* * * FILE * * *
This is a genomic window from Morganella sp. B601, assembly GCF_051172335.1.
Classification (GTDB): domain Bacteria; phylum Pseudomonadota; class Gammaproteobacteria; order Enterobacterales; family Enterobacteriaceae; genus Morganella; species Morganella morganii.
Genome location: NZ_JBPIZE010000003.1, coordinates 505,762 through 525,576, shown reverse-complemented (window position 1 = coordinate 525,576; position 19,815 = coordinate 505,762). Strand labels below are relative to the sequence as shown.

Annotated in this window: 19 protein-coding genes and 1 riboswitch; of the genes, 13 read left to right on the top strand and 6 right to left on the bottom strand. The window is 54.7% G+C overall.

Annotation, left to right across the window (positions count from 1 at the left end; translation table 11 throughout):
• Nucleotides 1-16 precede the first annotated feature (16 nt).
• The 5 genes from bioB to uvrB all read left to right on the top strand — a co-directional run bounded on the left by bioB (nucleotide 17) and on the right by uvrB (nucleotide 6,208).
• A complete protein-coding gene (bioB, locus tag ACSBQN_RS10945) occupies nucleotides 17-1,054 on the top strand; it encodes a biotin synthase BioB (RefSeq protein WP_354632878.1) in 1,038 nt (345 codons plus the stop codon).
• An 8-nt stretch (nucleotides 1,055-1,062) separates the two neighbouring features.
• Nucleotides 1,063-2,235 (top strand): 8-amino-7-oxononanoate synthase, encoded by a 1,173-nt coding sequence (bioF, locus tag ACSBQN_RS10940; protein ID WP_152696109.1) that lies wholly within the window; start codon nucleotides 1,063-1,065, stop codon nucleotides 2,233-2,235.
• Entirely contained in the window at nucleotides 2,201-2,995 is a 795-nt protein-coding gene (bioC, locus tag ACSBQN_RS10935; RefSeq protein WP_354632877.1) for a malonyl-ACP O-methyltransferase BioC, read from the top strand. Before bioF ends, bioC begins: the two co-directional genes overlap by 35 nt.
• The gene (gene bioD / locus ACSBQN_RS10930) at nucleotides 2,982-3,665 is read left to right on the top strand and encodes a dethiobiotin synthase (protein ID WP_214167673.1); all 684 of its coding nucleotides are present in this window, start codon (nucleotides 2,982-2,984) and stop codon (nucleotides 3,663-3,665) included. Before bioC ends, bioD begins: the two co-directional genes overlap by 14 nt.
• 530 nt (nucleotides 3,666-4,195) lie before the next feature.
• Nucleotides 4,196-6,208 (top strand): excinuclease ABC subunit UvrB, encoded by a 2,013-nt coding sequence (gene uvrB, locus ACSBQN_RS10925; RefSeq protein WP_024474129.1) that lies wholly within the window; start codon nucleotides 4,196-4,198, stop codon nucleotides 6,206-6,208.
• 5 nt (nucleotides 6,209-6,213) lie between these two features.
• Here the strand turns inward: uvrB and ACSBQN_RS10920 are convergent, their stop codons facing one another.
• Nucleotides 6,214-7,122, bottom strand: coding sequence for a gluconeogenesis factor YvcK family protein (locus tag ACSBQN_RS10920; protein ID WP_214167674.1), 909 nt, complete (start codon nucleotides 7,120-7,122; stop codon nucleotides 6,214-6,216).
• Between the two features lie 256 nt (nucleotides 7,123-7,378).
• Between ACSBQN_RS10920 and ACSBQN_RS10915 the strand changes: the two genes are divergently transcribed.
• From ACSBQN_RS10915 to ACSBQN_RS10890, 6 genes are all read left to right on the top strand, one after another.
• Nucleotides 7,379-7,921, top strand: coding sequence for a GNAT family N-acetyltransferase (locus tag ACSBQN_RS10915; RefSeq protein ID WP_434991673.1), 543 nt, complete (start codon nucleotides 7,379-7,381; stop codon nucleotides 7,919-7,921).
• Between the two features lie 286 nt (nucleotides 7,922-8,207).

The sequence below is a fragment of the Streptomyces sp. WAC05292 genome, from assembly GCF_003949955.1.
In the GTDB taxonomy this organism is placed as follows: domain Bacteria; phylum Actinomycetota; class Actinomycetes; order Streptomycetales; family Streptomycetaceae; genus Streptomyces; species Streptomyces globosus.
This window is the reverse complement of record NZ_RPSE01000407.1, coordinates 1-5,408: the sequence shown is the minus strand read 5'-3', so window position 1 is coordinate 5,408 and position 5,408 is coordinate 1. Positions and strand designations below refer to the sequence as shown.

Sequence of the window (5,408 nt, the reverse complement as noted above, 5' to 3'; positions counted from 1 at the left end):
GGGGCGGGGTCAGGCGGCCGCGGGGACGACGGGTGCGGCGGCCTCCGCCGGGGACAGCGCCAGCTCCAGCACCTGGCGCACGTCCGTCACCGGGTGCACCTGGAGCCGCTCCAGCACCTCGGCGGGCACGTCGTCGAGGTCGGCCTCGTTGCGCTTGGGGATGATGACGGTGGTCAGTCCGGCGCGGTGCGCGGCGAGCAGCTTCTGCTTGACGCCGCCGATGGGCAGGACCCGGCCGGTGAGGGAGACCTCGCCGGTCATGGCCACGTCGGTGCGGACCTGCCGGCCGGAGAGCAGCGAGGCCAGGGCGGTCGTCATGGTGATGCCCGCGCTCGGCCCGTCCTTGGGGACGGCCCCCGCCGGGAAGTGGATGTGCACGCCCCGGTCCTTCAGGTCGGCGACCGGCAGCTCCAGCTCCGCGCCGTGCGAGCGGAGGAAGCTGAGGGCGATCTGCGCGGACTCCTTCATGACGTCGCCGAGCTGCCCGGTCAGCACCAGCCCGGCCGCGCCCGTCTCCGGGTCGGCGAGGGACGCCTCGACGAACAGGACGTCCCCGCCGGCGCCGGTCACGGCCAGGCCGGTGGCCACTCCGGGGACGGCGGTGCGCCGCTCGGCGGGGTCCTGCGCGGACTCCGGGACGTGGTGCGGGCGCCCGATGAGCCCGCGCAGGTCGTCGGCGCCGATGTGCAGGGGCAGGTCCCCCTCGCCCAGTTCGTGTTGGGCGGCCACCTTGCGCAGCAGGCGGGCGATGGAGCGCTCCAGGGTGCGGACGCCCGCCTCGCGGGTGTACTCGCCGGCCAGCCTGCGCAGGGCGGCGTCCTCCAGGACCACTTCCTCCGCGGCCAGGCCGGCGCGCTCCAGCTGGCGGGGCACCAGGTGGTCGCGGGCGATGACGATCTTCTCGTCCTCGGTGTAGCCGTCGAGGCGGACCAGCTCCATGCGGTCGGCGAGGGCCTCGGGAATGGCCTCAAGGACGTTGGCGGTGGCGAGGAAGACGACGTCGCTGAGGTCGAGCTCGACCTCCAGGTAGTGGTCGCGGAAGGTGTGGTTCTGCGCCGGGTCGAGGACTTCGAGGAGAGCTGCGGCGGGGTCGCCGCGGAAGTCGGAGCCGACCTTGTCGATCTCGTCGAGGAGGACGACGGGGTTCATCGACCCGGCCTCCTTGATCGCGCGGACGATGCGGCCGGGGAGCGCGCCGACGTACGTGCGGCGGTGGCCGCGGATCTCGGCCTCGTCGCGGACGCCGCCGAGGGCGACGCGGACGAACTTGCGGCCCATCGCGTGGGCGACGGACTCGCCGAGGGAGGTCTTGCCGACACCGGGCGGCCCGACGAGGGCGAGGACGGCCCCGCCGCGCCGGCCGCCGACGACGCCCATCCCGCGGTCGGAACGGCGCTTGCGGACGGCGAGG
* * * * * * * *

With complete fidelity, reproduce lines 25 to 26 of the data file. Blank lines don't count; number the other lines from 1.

This window is the reverse complement of record NZ_RPSE01000407.1, coordinates 1-5,408: the sequence shown is the minus strand read 5'-3', so window position 1 is coordinate 5,408 and position 5,408 is coordinate 1. Positions and strand designations below refer to the sequence as shown.

Sequence of the window (5,408 nt, the reverse complement as noted above, 5' to 3'; positions counted from 1 at the left end):